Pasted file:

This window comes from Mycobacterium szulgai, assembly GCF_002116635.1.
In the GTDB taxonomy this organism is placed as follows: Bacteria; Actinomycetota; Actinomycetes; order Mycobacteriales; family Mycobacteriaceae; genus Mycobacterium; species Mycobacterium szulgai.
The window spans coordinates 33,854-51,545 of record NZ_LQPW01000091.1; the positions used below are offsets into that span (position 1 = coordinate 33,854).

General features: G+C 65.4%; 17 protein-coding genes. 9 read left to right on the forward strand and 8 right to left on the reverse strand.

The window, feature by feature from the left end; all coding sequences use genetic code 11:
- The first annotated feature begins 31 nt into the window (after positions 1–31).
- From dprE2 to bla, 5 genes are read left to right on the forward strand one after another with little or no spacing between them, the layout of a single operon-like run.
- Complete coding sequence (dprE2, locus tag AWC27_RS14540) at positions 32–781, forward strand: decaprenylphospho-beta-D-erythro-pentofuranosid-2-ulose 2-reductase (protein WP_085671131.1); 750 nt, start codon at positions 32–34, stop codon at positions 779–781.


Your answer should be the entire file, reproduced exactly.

This window comes from Mycobacterium szulgai, assembly GCF_002116635.1.
In the GTDB taxonomy this organism is placed as follows: Bacteria; Actinomycetota; Actinomycetes; order Mycobacteriales; family Mycobacteriaceae; genus Mycobacterium; species Mycobacterium szulgai.
The window spans coordinates 33,854-51,545 of record NZ_LQPW01000091.1; the positions used below are offsets into that span (position 1 = coordinate 33,854).

General features: G+C 65.4%; 17 protein-coding genes. 9 read left to right on the forward strand and 8 right to left on the reverse strand.

The window, feature by feature from the left end; all coding sequences use genetic code 11:
- The first annotated feature begins 31 nt into the window (after positions 1–31).
- From dprE2 to bla, 5 genes are read left to right on the forward strand one after another with little or no spacing between them, the layout of a single operon-like run.
- Complete coding sequence (dprE2, locus tag AWC27_RS14540) at positions 32–781, forward strand: decaprenylphospho-beta-D-erythro-pentofuranosid-2-ulose 2-reductase (protein WP_085671131.1); 750 nt, start codon at positions 32–34, stop codon at positions 779–781.